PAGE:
Medicaid programs experienced modest cost savings after the introduction of generic competition. Possible reasons for the relatively smaller reduction include the price spike observed in 20% of generic drugs covered under Medicaid between 2014 and 201734 as well as other structural barriers.35 Our cost savings estimates for Medicaid are likely conservative because the rebates received by payers (ranging from 45% to 76% between 2015 and 2018) are unaccounted for.36,37 The complicated rebate system embedded in pharmacy benefit managers could also have resulted in conservative national estimates of the private health insurance cost savings.38 Private insurers incurred the highest savings, a result possibly attributable to the generic competition in commercial health plans and high OOP spending.39
Our findings on reductions in OOP expenditures are comparable to other estimates. These relatively large savings likely partially reflect a relatively steep brand-name statin list price previously faced by cash-paying patients who held little bargaining power compared with large private and public insurers, as well as the trend toward high deductibles among the privately insured. In light of the evidence that people with lower incomes purchase generic medications more often,40 generic competition reduces disparities and increases access to affordable medication. However, the mean duration of market exclusivity of statins is 13.1 years, a time period that greatly exceeds other market exclusivity federal statutory minimums, such as the 5- to 7-year minimum for small molecules, and perpetuates disparities in access.4,41 Such long market exclusivity durations and their drug expenditure implications may not be optimal for all US patients.42,43
This study had several limitations. First, although the Medical Expenditure Panel Survey uses a Medical Provider Component to validate the number of purchases and associated spending, the possibility of nonresponse bias remains. Second, the Multum Lexicon Code procedures to identify statins as either branded or generic may have led to coding errors. Unexpected fluctuations are present, for example, in the number of purchases and expenditures of Zocor (Figure 1 and Figure 2). Nevertheless, we decided to not modify the original data owing to lack of sufficient information. Third, the cost-saving estimates for Medicaid are likely conservative because the analysis did not account for rebates. Fourth, the influence of other newly available treatment options was not evaluated. For instance, the introduction of ezetimibe and proprotein convertase subtilisin/kexin type 9 (PSCK9) inhibitors as adjuvant therapy has shown promising treatment benefits when compared with statin monotherapy.31,44,45 Nevertheless, their effect on expenditures of brand-name and generic statins is not fully understood. The clinical use of such agents remains limited given their current high cost.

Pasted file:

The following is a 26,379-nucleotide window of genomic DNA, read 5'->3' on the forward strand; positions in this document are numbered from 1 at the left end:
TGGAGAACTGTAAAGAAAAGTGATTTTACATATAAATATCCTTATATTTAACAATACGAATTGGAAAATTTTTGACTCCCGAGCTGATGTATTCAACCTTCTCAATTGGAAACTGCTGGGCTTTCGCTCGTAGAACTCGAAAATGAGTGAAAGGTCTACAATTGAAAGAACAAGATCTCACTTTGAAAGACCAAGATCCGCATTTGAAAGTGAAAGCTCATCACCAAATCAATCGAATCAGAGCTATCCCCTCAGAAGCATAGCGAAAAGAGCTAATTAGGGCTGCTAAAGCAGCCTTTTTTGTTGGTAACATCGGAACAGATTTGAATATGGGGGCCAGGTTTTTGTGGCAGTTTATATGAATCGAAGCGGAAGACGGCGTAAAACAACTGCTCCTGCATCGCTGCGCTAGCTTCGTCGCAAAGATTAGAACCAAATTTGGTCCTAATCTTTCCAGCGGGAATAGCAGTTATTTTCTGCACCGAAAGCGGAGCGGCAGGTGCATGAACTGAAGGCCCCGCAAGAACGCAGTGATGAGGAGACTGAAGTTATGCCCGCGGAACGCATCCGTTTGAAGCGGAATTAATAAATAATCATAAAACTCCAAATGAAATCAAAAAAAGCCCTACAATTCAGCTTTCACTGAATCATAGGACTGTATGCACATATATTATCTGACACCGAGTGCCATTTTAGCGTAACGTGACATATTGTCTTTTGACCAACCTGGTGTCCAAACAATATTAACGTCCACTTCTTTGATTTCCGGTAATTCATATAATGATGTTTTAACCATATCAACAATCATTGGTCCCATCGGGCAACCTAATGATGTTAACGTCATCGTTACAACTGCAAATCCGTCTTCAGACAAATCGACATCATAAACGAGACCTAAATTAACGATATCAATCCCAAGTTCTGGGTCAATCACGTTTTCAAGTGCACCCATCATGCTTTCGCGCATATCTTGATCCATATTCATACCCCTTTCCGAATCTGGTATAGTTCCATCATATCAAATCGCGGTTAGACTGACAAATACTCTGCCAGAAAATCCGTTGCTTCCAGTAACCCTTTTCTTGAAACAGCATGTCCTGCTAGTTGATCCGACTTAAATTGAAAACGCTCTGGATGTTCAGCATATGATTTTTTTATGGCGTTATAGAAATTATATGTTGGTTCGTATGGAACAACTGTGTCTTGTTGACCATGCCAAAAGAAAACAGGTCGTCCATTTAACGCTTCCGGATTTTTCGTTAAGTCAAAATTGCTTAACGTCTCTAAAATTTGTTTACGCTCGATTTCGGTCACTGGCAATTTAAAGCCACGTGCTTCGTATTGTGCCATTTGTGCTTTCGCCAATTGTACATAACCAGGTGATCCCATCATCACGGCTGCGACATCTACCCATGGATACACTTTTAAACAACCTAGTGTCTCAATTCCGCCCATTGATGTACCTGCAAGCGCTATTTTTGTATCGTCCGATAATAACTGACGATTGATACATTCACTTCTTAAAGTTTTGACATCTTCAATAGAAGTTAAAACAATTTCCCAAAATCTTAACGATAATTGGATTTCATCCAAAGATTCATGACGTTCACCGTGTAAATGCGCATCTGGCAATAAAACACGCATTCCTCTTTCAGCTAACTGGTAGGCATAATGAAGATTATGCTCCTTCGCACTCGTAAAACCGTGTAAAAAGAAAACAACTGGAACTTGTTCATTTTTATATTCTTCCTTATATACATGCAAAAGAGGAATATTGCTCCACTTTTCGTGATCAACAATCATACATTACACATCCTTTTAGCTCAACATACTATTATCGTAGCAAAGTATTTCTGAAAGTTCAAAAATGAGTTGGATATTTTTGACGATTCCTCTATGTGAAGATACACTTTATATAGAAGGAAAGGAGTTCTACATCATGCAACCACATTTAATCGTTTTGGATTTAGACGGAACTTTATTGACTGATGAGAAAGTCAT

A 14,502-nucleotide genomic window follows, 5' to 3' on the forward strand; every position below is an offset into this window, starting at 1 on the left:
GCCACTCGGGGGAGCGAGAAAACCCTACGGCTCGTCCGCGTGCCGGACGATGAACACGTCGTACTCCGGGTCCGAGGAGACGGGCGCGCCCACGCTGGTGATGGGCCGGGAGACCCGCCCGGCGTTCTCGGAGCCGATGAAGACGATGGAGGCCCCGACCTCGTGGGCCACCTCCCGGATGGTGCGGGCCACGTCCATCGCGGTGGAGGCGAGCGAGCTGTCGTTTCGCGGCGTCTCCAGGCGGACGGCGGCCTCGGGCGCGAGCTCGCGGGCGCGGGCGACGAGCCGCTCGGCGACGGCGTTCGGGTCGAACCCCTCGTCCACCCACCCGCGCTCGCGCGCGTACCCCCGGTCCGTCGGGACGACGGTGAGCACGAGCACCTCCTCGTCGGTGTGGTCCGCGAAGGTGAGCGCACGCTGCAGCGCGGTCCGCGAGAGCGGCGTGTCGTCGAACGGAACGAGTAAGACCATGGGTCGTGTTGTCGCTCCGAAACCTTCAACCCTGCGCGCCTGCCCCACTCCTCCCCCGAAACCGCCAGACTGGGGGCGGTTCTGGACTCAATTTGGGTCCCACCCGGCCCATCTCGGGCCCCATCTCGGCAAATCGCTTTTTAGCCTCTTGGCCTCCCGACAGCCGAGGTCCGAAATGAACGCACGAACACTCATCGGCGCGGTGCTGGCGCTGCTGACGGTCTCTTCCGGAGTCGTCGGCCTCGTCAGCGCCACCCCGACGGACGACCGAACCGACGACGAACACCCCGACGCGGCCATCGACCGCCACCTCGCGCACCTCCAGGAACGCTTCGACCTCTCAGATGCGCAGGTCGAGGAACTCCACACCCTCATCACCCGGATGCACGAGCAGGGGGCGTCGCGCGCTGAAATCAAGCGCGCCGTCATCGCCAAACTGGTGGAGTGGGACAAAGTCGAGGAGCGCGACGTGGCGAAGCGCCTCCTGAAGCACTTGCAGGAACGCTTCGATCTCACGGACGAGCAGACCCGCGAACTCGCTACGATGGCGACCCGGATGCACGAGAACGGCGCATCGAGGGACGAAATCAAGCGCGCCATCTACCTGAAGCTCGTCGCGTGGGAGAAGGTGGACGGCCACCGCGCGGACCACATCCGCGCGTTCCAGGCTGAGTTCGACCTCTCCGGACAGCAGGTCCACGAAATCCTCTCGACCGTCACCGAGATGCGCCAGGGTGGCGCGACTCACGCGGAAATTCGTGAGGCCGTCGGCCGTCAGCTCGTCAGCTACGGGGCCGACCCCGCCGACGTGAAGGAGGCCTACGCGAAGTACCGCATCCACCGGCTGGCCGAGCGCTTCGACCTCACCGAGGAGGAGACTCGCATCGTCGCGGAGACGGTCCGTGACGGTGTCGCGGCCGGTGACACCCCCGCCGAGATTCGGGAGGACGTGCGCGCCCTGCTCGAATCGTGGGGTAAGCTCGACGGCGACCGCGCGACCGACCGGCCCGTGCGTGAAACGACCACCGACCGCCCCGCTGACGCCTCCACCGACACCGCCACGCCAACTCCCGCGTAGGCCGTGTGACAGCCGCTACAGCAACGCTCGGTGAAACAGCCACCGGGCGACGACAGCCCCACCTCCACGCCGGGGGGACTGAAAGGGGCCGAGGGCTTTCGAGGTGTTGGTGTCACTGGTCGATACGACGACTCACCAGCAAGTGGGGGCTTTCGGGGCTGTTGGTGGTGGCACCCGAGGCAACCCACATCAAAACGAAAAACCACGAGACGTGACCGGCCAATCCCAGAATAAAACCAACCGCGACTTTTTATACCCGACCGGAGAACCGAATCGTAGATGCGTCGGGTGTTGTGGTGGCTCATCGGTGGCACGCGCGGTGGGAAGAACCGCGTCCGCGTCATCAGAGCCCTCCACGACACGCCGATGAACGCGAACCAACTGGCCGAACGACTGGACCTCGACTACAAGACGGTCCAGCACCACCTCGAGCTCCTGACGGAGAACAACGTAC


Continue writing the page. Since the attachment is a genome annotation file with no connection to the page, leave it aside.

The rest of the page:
This survey study found that full generic competition of statins was associated with significant cost savings across all major payers within the US health care system, saving $925.60 for individual US statin users annually and $11.9 billion nationwide. The encouragement of full generic competition and early access to generic medication options should be prioritized in future regulatory actions.
Accepted for Publication: September 24, 2021.
Published: November 22, 2021. doi:10.1001/jamanetworkopen.2021.35371
Open Access: This is an open access article distributed under the terms of the CC-BY License. © 2021 Lin SY et al. JAMA Network Open.
Corresponding Author: Hong Xue, PhD, Department of Health Administration and Policy, College of Health and Human Services, George Mason University, 4400 University Dr, Fairfax, VA 22030 (email@example.com).
Author Contributions: Mr Lin and Dr Xue had full access to all of the data in the study and take responsibility for the integrity of the data and the accuracy of the data analysis.
Concept and design: Lin, C. Zhou, Cuellar, Xue.
Acquisition, analysis, or interpretation of data: Lin, Baumann, W. Zhou.
Drafting of the manuscript: Lin, Xue.
Critical revision of the manuscript for important intellectual content: All authors.
Statistical analysis: Lin, C. Zhou, W. Zhou, Cuellar.
Administrative, technical, or material support: Lin, C. Zhou.
Conflict of Interest Disclosures: None reported.
Additional Contributions: We thank Y. Alicia Hong, PhD, and Kelly M Kogan, MS, JD, for their advice on this project. No one received financial compensation for their contributions.